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U.S. Department of Health and Human Services

Working with City and Local Health Departments

Examining the Relationship Between Public Health Departments and the Nongovernmental Sector to Support Partnerships for Effective Recovery for Vulnerable Populations

Applicant Institution: RAND Corporation

RAND, UCLA, and the University of Colorado, Denver partnered with the New York City’s Department of Health and Mental Hygiene (DOHMH) to study how partnerships between community-based organizations (CBOs) and DOHMH changed as a result of Hurricane Sandy and whether communities with stronger partnerships recover faster. They found that new partnerships formed more often in communities with more severe damage, and that most partnerships formed after Hurricane Sandy were still functioning a year later. Organizations that participated in a Long-Term Recovery Committee reported having a greater impact on community recovery.

The findings from this study have been compiled into the Partnerships for Recovery Across The Sectors (PRACTIS) toolkit Exit Iconthat translates the lessons learned from this study into actionable guidance for local health departments, who can use the study to assess and improve their recovery partnerships with CBOs. The toolkit includes:

  • A sample survey and steps for fielding the survey to help LHDs identify the key CBOs that contribute to disaster response and recovery
  • A quality improvement guide and sample quality improvement report to help generate guidance about the strengths and weaknesses of the partnerships between LHDs and CBOs and between CBOs
  • A tabletop recovery exercise that can be used to improve the relationship between LHDs and CBOs. 

This project was funded by the HHS Office of the Assisant Secretary for Preparedness and Response.

Examining and Enhancing Public Health Workers’ Sense of Efficacy Toward Hurricane Sandy Recovery 

Applicant Institution: Johns Hopkins University

Researchers from Johns Hopkins University found that 30% of surveyed local health department workers lacked a sense of efficacy toward Hurricane Sandy recovery activities, and 20% reported that they lacked confidence in having a safe worksite or sufficient training to perform effectively during recovery from future disasters. This project aimed to understand the barriers and facilitators to local health department workers’ participation in Hurricane Sandy recovery efforts, and to evaluate the impact of a training course (the Public Health System Training in Disaster Recovery- PH STriDR) designed to boost these workers’ sense of efficacy. The results are being used to update the PH STriDR curriculum Exit Icon.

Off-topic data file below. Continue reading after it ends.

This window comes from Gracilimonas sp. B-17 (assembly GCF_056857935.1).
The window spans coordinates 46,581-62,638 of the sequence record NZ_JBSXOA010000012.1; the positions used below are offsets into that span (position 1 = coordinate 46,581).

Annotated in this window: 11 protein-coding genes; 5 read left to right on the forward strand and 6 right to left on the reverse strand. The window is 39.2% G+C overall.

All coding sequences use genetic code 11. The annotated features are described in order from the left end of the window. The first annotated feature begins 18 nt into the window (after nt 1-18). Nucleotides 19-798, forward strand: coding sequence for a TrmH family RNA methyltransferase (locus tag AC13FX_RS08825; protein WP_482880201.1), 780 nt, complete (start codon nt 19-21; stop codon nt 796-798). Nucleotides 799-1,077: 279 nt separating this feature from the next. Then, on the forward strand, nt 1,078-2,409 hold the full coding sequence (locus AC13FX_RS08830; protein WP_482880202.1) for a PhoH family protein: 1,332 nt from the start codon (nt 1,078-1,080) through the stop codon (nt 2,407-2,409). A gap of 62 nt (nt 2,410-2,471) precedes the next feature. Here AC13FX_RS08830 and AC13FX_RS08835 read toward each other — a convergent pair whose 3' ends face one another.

This project was funded by the Centers for Disease Control and Prevention.

Evaluation of Hurricane Sandy Public Health Response in New York State

Applicant Institution: New York State Department of Health

Researchers at the New York State Department of Health collected feedback from local health departments, emergency management, and a variety of public health service providers. The most cited strengths of local health departments were emergency operations coordination, information sharing, surveillance and investigation, and planning. Frequently cited challenges include environmental health protection, emergency operations coordination, community recovery, and information sharing. The researchers developed recommendations for improving disaster response, including:

  • Practice existing emergency response plans, including non-management staff
  • Improve shared emergency reporting between health departments and emergency management
  • Utilize web-based communication tools at remote sites
  • Explore options for alternate/mobile WIC (Women, Infant and Children) sites
  • Develop Memorandums of Understanding for shelter operations (nursing, laundry, food)

Learn more about this project in the following publication:

Shipp Hilts A, Mack S, Eidson MA, Nguyen T & Birkhead GS. (2015). New York State Public Health System Response to Hurricane Sandy: An Analysis of Emergency Reports. Disaster Medicine and Public Health Preparedness, 2 December 2015 [Epub ahead of print].

This project was funded by the Centers for Disease Control and Prevention.

Understanding the Health System Impact of the Spillover Effect After Hurricane Sandy

Applicant Institution: Columbia University

Through after action reports, focus groups, and key informant interviews with more than 50 regional public health staff and first responders, researchers from Columbia University’s National Center for Disaster Preparedness examined the challenges faced by the Nassau and Westchester county public health departments before, during, and after Hurricane Sandy. They found that there were several surge capacity challenges involving the transfer of patients to and from hospitals, nursing homes, and special needs shelters. After identifying the needs of these public health agencies, the researchers provided disaster response trainings.

This project was funded by the Centers for Disease Control and Prevention.

Visualizing Social Media: New Tools for Research and Practice

Applicant Institution: Columbia University

This research is ongoing. The project will provide ASPR, CDC, and NIEHS Sandy recovery science grantees with access to a geospatial query tool that will enable them to analyze location-based social media data related to Hurricane Sandy and other past disasters.  As part of this project, they will develop a web portal to provide social media training and resources to the grantees and to the public health community.

This project was funded by the HHS Office of the Assisant Secretary for Preparedness and Response.

  • This page last reviewed: March 10, 2016